Myanmar Presidential Statement*
This afternoon (10 March), the Security Council president this month (the US) will announce the adoption of a presidential statement on Myanmar, which addresses events since the military’s declaration of a state of emergency on 1 February and the detention of several civilian leaders.
The UK circulated the draft statement during the Council’s closed videoconference meeting on Myanmar on 5 March, where members were briefed on the latest developments in Myanmar by Special Envoy Christine Schraner Burgener. Most members submitted their comments over the weekend (6-7 March), with China and Russia providing inputs on Monday (8 March). A revised draft was put under silence until 9.30 am yesterday (9 March), which was extended until the evening at the request of China and Russia. Silence was broken last night by these two members, who provided further revisions, as did India, the US and Viet Nam.
Although the situation in Myanmar was added to the Council’s agenda in 2006, there have only been three presidential statements on this issue, in 2007, 2008 and 2017. China and Russia have traditionally not been keen to have the Council play an active role, arguing against interference in what they consider internal matters, and elected members from the region have generally been cautious about Council involvement, preferring a more regional approach. Traditionally the Council has been able to agree on formal outcomes only when there is a drastic deterioration of the situation; for example, the 2017 presidential statement was adopted following widespread violence and the displacement of more than 600,000 people, largely from the Rohingya community, following the attacks on 24 August on Myanmar police border posts by the Arakan Rohingya Salvation Army. A sign that members generally ambivalent about Council involvement on this issue recognised the gravity of the current crisis was the ability of Council members to agree on the 4 February 2021 press statement.
During the negotiations, it appears that there was broad agreement on support for the democratic process in Myanmar, condemning the violence, and the need to pursue dialogue and reconciliation. The draft presidential statement strongly condemns the violence against peaceful protestors, including against women, youth and children and calls for the release of those arbitrarily detained. Reaching agreement on the draft required some compromises on accountability, human rights, and the characterisation of the military’s actions. As a result, the draft presidential statement does not condemn the military coup, but expresses the Council’s deep concern at the developments, as did the 4 February press statement.
Members were also unable to agree that, in the event of a further deterioration of the situation, the Council would consider “further measures” (i.e., Chapter VII tools such as sanctions) or that those responsible for the violence would be held accountable. The final draft instead calls for the military to exercise restraint and emphasises that the Council is following the situation closely.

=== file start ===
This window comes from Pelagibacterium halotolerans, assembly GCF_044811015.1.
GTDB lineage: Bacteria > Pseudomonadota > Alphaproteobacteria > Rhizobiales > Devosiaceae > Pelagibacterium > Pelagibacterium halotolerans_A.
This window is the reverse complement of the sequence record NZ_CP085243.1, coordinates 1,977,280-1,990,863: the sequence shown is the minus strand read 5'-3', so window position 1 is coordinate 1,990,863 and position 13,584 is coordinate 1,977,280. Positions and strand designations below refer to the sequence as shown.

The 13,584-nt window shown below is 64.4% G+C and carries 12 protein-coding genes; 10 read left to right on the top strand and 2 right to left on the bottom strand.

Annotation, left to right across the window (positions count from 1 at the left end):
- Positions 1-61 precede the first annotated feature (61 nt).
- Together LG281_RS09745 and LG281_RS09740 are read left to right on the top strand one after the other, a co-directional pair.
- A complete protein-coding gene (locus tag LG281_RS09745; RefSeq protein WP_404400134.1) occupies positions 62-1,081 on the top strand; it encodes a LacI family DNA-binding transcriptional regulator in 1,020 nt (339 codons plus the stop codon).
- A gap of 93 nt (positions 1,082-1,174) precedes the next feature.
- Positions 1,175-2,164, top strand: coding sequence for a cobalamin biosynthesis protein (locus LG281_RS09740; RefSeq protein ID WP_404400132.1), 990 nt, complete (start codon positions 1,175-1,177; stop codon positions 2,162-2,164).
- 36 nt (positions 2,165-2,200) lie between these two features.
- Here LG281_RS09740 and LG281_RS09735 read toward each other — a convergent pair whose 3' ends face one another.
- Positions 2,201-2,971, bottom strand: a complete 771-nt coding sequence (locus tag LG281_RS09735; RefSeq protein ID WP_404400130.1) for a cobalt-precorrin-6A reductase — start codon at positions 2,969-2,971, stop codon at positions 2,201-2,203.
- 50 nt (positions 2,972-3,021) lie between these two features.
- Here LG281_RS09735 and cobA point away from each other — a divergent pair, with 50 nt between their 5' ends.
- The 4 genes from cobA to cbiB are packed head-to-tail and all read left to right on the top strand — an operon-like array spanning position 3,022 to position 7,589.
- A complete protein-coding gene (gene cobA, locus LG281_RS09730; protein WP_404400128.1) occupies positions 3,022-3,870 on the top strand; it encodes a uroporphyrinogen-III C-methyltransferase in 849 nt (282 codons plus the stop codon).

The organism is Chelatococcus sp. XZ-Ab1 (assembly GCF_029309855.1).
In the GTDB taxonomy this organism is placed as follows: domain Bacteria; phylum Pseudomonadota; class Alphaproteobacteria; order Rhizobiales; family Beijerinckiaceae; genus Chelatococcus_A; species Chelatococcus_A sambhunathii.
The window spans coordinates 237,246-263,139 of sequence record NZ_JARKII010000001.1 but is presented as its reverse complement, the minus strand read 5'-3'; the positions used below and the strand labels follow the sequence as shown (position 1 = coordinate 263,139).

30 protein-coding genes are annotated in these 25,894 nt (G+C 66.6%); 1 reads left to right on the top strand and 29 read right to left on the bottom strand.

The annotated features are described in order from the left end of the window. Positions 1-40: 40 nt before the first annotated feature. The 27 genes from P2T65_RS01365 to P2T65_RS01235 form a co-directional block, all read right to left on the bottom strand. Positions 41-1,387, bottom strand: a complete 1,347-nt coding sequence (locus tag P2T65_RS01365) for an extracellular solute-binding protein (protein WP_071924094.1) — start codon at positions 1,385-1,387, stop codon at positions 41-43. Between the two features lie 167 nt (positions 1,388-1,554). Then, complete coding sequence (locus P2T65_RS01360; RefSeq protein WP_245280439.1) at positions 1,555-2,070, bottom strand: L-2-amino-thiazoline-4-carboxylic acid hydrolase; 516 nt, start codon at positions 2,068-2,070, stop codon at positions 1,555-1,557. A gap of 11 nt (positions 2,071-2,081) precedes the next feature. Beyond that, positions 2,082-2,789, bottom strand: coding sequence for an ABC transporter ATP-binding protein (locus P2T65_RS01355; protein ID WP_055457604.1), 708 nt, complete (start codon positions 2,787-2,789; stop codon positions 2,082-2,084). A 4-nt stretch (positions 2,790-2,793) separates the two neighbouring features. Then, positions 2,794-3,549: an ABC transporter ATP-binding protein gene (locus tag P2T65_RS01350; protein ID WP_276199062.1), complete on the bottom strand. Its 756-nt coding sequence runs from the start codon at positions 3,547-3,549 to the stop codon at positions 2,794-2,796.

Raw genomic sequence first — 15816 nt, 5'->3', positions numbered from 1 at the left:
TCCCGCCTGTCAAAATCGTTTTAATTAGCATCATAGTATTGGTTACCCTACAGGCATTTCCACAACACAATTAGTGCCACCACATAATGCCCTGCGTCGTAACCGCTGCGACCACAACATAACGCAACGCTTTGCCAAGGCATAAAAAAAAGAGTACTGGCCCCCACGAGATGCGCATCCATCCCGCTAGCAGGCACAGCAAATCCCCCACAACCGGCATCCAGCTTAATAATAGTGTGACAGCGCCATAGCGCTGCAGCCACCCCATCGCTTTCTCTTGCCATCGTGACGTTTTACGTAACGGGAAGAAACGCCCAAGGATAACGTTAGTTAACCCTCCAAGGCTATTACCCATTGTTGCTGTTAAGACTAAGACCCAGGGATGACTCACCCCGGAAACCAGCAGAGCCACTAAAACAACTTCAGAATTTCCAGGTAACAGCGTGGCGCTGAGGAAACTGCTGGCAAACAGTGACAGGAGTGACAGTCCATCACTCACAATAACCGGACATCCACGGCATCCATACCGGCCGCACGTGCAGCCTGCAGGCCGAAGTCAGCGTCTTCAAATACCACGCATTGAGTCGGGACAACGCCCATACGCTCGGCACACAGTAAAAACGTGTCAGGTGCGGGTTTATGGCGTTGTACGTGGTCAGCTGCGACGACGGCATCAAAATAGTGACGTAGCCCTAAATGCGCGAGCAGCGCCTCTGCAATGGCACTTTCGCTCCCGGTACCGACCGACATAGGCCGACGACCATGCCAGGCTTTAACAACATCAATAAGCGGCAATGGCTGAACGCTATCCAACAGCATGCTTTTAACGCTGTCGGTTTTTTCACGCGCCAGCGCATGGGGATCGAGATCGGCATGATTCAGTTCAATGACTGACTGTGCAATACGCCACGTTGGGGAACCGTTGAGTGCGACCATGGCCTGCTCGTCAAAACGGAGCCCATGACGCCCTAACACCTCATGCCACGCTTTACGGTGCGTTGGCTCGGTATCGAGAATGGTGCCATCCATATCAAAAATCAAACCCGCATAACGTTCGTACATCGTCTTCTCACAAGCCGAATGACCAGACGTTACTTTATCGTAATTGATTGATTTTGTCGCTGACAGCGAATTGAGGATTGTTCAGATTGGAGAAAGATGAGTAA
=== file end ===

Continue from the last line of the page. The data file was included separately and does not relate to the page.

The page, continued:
There were also amendments on the initial text to a paragraph on the role of regional organisations. In this regard, Vietnam, a member of the Association of Southeast Asian Nations (ASEAN), proposed language that was accepted regarding ASEAN”s engagement on the issue and expanding on the details of the ASEAN Chair’s recent statements. The draft presidential statement also expresses support for Special Envoy Burgener’s engagement with all relevant parties and encourages her to visit Myanmar as soon as possible.
A controversial aspect of earlier versions of the draft was the impact of the recent developments on the humanitarian situation. It seems that the original draft suggested that the recent actions of the military pose serious challenges for the return of the Rohingya refugees and highlighted the military’s direct involvement in violations against Rohingya. It also included language on the importance of justice and accountability with respect to crimes committed against the Rohingya and minority groups.
As several members were not comfortable with these elements, the final text does not directly criticise the military or call for accountability. It highlights that the current situation could exacerbate the existing challenges in Rakhine state and other regions and calls for safe and unimpeded access to all people. In addition, it expresses concern that the recent developments complicate the already significant challenges for the voluntary, safe, dignified, and sustainable return of Rohingya refugees and internally displaced persons and emphasises the importance of protecting the rights of minorities.
The majority of members felt strongly that the Council needed to respond to the recent developments with a formal outcome. In the end, compromises were made to achieve consensus by accommodating the concerns of members who had clear red lines that would not allow them to go much beyond the February press statement.
*Post-script: On 10 March, the Security Council adopted a presidential statement (S/PRST/2021/5), which expressed strong support for the democratic process and strongly condemned the violence.